The regime’s actions has led Trump and his administration to ratchet up the rhetoric, with the president in August promising “fire and fury like the world has never seen” if North Korea continues to threaten the U.S. Trump also disparaged the North Korean leader as a “rocket man” during his first address to the United Nations.
The #MeToo Movement
In early October, back-to-back bombshell reports in The New York Times and The New Yorker revealed that film mogul Harvey Weinstein allegedly lured women into hotel rooms and bars, and sexually harassed or assaulted them in what some have described as an open secret known for years in Hollywood.
Later that month, after a tweet from actress Alyssa Milano, who was one of Weinstein’s accusers, social media was inundated with personal stories of being the victims of sexual harassment or assault, all using the hashtag #MeToo.
Weinstein’s downfall has seemingly emboldened others to come forward with allegations of sexual misconduct against prominent men. In recent months alone, at least 30 powerful men in entertainment, business, politics and the news media have been publicly condemned for their alleged sexual misconduct and many have lost their jobs as a result, including Weinstein.
“The Silence Breakers” of the #MeToo movement, who gave a voice to sexual assault and harassment survivors, have since been named Time magazine’s 2017 Person of the Year.
The Massacres in Las Vegas and Texas
On Oct. 1, a lone gunman unleashed a rapid-fire barrage of bullets down on a crowd of concertgoers from the 32nd floor of the Mandalay Bay Resort and Casino in Las Vegas, killing 59 people and injuring more than 500 others. It was the deadliest mass shooting in modern American history.
The shooter — 64-year-old Stephen Paddock of Mesquite, Nevada — acted alone, police said. Investigators found 23 firearms in his room at the Mandalay Bay, and 19 more at his home. He was found after killing himself with a self-inflicted gunshot to the head.
On Nov. 5, an armor-clad shooter entered a church in rural Texas and opened fire, killing 26 parishioners and injuring at least 19 others.
The gunman, Devin Kelley, fired the first shots outside of the church before unleashing more bullets inside the church. His victims’ ages ranged from 5 to 72 years old, police said. Kelley was later found dead inside his vehicle after a Good Samaritan stepped in.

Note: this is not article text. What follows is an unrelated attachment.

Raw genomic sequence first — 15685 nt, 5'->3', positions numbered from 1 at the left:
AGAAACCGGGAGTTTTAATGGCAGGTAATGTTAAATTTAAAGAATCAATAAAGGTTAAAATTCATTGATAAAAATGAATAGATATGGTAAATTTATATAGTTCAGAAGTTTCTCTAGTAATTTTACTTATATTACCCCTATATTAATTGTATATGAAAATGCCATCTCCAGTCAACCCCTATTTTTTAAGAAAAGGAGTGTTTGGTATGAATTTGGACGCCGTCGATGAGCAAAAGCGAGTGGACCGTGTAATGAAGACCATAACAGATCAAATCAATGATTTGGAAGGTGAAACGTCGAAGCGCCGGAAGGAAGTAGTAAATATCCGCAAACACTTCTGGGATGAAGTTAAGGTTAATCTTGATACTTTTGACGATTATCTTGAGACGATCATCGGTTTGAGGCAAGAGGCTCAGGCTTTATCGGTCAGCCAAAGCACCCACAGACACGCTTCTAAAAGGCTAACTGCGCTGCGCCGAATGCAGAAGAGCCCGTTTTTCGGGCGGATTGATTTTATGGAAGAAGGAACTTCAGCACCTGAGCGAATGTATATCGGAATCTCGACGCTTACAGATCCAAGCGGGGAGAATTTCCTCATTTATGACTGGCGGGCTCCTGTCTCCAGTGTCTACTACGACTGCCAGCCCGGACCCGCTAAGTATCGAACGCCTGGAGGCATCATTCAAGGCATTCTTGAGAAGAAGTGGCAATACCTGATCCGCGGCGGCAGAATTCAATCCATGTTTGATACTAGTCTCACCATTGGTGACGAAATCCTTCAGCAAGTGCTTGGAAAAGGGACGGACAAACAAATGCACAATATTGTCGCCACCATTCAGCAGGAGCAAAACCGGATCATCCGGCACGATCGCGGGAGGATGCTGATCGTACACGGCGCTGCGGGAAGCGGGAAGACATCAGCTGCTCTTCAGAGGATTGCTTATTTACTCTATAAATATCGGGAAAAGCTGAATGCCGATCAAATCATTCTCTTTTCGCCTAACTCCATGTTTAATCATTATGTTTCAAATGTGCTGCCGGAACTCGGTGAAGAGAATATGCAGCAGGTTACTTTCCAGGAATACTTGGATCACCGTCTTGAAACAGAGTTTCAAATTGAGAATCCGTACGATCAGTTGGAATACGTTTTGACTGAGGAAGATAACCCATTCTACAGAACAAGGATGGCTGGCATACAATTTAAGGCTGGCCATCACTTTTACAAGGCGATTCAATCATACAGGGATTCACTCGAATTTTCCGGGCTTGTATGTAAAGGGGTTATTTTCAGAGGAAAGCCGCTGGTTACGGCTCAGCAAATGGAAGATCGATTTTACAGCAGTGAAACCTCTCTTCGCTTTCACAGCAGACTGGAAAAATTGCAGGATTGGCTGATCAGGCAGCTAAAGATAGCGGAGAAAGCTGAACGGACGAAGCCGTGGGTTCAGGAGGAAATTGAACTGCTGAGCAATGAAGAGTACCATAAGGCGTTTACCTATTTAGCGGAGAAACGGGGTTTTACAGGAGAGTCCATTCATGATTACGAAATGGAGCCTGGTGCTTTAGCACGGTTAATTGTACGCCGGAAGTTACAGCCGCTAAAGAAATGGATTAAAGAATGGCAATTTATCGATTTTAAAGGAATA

Terrorism in Popular Tourist Destinations
Vehicular and suicide terrorist attacks hit some of Europe’s most popular tourist destinations, as well as the America's most populous city this year.
In late March, three people were killed and about 40 were injured when an attacker rammed into pedestrians on London’s Westminster Bridge and attempted to enter Parliament wielding a knife. About two weeks later, an attacker killed four and injured 15 after intentionally driving into a department store in Stockholm, Sweden.
In May, children were among the 22 killed in a suicide bombing after an Ariana Grande concert at Britain’s Manchester Area. It was the deadliest terrorist attack in Britain since 2005. Almost two weeks later, seven people died and nearly 50 were injured when a vehicle rammed into pedestrians on London Bridge, and three attackers embarked on a stabbing spree at nearby Borough Market.
During August, 13 people were killed and more than 100 were wounded in Spain when a van plowed into Barcelona’s La Rambla tourist destination, before another car hit several people and killed one woman in a resort further down the Spanish coast.
Terrorism again hit the U.S. on Oct. 31, when Sayfullo Saipov rented a pickup truck and deliberately mowed down pedestrians on a bike path in Lower Manhattan, killing eight and injuring about a dozen more, before crashing into a school bus. Officials said the terrorist attack was the deadliest in New York City since Sept. 11, 2001.
The Opioid Epidemic
In August, President Trump declared America’s opioid epidemic a national emergency two days after vowing the U.S. would “win” the fight against it.